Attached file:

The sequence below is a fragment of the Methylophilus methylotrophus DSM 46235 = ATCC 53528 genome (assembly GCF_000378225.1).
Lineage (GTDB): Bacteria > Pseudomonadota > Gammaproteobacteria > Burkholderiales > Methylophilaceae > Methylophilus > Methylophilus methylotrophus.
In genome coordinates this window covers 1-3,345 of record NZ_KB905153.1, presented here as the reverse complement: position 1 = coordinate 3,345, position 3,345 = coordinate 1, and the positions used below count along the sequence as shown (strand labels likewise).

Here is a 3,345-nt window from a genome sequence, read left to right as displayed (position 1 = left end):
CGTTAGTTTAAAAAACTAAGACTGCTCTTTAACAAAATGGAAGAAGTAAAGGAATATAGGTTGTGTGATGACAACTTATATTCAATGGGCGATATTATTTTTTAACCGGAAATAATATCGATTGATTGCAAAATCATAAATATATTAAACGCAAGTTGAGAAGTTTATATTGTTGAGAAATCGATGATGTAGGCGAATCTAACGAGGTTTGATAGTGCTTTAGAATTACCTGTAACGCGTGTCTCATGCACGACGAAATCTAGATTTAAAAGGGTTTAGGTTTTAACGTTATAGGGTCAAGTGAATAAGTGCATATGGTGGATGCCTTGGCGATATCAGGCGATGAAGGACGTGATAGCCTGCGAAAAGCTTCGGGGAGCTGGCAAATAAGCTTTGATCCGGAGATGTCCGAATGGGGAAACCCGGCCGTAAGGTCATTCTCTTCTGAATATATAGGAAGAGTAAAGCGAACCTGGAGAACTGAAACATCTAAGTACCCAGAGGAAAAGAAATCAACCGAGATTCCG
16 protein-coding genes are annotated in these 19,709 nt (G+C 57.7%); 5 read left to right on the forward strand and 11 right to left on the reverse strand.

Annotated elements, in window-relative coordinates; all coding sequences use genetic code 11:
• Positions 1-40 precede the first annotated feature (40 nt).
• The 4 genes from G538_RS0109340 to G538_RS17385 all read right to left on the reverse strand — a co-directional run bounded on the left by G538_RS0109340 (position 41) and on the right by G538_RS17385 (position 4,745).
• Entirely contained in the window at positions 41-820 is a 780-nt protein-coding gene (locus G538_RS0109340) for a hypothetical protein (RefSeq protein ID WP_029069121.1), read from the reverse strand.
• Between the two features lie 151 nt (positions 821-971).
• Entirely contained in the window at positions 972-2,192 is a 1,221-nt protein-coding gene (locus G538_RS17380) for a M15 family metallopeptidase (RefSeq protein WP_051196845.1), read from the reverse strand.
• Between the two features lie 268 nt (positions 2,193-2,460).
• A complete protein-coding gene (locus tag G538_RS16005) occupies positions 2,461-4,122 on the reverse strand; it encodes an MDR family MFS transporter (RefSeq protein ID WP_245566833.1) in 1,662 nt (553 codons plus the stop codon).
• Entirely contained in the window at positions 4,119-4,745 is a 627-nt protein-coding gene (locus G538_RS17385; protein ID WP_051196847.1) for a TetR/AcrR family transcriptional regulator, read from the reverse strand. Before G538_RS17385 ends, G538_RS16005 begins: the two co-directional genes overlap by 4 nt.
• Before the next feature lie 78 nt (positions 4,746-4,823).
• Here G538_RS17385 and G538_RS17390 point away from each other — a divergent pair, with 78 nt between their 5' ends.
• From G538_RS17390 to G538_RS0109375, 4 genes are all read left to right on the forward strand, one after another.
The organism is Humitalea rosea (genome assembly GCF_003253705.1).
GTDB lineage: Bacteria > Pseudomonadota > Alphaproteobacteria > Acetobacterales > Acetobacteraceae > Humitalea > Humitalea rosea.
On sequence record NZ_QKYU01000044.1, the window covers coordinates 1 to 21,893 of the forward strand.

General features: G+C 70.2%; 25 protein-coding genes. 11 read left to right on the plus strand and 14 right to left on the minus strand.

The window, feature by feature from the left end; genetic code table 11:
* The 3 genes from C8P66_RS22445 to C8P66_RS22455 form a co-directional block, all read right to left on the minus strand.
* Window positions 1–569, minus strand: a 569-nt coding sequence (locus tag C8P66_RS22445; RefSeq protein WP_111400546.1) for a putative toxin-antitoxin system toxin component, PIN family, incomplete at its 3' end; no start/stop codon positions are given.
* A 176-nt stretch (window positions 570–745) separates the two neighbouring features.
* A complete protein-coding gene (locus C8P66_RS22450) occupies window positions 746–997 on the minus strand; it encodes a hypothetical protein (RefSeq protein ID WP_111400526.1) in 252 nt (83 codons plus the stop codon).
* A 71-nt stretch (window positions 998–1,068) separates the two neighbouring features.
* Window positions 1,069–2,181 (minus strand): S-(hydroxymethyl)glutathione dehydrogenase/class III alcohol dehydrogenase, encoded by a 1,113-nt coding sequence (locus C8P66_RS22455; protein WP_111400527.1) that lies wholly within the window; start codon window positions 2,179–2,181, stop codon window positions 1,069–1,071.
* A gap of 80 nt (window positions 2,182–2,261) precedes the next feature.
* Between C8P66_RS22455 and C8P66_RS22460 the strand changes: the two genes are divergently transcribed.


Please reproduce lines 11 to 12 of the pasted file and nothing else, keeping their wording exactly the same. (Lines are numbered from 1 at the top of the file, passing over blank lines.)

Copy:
• Between the two features lie 151 nt (positions 821-971).
• Entirely contained in the window at positions 972-2,192 is a 1,221-nt protein-coding gene (locus G538_RS17380) for a M15 family metallopeptidase (RefSeq protein WP_051196845.1), read from the reverse strand.